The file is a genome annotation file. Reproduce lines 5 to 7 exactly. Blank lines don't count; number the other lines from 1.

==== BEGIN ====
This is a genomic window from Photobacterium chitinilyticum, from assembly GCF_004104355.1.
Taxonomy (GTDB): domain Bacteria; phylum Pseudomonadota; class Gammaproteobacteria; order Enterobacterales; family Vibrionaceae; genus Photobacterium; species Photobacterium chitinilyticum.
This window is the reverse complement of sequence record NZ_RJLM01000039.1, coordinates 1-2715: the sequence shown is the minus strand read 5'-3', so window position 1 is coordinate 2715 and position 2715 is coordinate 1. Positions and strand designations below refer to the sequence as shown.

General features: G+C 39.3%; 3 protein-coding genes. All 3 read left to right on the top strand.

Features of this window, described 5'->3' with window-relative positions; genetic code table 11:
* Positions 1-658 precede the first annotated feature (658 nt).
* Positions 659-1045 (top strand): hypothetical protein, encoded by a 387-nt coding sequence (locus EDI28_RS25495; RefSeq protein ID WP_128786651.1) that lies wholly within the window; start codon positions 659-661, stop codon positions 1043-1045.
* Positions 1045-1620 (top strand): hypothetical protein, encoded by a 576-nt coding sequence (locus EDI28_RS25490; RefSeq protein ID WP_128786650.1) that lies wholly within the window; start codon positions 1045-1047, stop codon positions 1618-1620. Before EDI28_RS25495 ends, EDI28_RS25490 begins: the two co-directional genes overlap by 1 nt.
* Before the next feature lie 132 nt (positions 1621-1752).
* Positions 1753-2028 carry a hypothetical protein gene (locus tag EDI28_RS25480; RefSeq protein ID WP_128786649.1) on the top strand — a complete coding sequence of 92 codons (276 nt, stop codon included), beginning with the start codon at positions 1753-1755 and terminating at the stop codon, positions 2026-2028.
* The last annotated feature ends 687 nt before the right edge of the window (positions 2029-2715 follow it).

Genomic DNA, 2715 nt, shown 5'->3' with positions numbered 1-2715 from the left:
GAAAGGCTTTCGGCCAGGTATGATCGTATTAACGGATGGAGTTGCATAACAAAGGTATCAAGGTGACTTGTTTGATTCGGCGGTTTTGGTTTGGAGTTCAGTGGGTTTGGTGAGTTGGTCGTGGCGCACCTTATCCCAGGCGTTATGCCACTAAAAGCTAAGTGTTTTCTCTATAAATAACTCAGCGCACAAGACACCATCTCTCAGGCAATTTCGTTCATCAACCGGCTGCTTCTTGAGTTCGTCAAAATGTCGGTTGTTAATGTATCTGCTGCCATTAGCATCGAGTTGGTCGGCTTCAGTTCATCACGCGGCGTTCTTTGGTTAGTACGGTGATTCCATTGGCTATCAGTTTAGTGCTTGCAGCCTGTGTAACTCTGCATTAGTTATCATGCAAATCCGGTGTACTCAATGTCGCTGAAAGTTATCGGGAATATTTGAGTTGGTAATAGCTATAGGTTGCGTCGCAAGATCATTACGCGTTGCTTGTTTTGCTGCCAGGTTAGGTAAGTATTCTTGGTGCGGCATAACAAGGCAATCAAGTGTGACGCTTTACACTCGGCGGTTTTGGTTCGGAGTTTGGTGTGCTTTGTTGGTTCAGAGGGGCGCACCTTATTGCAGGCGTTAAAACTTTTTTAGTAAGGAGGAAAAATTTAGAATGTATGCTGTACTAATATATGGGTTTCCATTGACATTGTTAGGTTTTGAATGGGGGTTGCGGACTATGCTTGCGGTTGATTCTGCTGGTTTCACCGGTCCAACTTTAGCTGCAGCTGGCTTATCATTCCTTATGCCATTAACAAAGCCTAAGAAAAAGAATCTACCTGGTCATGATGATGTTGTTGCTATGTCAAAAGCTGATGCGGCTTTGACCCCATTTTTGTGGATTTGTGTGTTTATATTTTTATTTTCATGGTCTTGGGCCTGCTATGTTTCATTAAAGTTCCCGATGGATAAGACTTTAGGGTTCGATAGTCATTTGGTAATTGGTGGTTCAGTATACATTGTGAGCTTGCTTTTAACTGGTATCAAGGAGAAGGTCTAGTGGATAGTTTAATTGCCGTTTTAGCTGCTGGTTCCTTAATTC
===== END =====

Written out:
Features of this window, described 5'->3' with window-relative positions; genetic code table 11:
* Positions 1-658 precede the first annotated feature (658 nt).
* Positions 659-1045 (top strand): hypothetical protein, encoded by a 387-nt coding sequence (locus EDI28_RS25495; RefSeq protein ID WP_128786651.1) that lies wholly within the window; start codon positions 659-661, stop codon positions 1043-1045.